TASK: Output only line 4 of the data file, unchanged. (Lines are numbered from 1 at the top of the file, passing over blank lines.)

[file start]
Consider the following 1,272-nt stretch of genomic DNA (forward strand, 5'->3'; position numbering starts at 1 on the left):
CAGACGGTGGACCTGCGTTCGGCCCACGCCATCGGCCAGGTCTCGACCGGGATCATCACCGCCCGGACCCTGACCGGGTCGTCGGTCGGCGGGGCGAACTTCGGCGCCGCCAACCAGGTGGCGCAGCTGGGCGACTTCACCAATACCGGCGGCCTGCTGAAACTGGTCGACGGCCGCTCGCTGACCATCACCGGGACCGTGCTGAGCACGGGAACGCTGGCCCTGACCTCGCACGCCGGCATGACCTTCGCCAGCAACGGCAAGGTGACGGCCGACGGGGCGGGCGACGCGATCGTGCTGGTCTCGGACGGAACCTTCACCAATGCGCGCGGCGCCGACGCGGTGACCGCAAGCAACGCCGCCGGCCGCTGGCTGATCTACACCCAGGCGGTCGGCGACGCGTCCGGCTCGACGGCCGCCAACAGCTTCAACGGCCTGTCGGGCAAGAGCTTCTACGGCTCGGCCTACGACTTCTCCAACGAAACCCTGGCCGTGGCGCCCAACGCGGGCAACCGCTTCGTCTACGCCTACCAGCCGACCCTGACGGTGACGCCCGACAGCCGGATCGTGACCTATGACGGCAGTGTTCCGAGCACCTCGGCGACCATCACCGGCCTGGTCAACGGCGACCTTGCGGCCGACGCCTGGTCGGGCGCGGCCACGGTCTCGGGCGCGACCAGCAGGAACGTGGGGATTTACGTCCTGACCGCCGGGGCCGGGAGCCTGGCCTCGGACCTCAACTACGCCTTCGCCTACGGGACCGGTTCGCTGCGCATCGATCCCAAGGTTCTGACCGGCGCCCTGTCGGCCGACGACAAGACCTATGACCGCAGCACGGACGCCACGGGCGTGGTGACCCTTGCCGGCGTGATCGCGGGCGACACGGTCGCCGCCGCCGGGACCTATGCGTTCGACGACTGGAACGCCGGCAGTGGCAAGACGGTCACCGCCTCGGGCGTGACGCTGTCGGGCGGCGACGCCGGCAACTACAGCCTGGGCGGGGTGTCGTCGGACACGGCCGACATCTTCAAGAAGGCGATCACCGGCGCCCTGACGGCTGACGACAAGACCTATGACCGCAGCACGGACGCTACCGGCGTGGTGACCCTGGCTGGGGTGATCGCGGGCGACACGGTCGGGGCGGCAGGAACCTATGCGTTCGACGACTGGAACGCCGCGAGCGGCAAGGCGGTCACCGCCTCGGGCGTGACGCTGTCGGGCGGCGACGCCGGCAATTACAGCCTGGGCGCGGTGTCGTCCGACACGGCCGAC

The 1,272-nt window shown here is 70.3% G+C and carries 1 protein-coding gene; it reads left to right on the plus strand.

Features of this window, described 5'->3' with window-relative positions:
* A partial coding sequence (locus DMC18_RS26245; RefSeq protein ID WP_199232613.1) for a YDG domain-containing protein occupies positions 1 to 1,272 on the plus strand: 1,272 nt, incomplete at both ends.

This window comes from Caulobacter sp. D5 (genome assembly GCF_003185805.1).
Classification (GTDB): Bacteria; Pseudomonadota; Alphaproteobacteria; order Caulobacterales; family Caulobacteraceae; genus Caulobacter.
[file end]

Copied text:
Features of this window, described 5'->3' with window-relative positions: